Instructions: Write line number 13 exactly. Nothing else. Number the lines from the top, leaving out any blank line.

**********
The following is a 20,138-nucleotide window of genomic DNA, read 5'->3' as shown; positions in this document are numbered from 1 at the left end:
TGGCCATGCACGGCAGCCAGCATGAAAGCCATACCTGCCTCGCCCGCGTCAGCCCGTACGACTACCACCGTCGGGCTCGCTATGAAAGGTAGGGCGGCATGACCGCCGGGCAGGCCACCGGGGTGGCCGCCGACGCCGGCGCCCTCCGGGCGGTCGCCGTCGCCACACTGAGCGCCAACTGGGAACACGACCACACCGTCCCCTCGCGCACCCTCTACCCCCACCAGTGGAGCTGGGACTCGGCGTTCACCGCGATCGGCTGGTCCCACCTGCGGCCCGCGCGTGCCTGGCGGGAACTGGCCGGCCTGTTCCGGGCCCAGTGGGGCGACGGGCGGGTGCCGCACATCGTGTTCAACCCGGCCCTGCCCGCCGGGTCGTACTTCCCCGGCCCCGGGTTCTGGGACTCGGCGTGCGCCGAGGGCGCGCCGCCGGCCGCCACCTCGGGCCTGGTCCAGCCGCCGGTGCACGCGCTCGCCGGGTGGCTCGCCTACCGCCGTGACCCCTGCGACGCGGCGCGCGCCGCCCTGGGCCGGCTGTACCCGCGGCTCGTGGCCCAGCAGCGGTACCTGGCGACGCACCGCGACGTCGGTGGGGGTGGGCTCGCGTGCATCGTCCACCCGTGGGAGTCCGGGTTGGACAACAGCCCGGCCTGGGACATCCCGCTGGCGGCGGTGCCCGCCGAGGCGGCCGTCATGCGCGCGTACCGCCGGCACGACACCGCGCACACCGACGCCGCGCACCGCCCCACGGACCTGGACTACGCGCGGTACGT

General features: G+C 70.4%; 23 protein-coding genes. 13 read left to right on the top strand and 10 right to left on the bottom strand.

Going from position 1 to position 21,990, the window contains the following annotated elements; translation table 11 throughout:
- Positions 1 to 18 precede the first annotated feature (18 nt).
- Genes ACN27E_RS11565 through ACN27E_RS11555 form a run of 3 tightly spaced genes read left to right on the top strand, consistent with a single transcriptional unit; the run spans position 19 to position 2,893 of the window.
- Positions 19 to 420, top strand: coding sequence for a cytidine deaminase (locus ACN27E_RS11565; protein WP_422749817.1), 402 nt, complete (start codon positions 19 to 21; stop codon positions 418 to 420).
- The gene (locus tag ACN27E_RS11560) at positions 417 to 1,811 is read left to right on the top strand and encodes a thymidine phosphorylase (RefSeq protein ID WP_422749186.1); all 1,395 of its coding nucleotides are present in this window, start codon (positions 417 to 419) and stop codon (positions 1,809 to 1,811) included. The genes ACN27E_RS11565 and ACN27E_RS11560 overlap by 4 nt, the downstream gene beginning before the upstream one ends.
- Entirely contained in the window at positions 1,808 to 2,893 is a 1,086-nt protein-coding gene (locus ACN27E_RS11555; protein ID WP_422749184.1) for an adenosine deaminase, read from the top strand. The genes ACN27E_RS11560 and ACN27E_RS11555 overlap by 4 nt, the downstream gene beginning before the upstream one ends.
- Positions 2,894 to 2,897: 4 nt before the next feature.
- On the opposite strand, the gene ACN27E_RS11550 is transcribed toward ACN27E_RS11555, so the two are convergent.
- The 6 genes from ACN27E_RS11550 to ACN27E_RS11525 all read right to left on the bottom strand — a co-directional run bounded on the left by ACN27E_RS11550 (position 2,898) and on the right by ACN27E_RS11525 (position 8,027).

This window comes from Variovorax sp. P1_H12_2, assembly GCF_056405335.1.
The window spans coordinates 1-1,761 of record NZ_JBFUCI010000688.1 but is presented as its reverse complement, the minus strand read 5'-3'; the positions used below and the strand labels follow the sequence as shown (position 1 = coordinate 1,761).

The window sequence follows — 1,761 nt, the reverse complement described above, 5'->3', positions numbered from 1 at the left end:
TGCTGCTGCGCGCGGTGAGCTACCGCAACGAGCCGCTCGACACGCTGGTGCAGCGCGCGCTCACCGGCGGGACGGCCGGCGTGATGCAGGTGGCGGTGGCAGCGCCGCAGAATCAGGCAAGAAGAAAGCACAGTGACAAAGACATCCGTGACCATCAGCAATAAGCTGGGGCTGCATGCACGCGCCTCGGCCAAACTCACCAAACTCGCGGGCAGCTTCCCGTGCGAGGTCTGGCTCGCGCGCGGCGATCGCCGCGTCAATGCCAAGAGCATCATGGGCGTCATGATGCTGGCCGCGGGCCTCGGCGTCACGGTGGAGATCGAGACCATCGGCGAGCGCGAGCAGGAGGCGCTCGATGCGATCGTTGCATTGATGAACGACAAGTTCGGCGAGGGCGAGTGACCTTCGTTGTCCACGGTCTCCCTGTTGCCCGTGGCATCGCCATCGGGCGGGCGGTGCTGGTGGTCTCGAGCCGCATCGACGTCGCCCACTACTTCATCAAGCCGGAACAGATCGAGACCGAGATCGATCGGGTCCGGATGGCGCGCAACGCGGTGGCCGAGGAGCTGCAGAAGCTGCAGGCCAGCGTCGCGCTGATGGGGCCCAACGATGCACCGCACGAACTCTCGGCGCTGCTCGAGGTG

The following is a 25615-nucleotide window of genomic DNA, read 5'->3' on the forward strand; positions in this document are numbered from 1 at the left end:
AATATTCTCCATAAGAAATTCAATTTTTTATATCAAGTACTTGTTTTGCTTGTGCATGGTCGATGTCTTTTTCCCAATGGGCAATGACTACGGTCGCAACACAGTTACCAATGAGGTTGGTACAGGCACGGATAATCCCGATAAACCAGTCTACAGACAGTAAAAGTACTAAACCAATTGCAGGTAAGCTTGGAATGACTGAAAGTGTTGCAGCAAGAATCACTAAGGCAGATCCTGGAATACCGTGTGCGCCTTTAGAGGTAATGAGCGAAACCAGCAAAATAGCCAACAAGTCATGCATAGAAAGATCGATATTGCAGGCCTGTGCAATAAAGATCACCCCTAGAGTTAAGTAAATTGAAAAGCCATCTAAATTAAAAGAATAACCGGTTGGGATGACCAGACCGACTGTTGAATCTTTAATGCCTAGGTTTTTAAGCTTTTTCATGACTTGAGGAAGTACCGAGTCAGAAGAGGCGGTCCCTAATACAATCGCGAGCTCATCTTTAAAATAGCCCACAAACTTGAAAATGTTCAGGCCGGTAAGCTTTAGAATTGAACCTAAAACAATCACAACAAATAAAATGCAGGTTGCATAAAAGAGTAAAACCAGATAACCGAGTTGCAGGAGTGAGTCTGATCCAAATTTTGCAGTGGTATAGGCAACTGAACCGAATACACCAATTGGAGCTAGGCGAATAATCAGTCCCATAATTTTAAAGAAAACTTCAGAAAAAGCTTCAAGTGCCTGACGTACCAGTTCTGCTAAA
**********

This window comes from Variovorax sp. P1_H12_2, assembly GCF_056405335.1.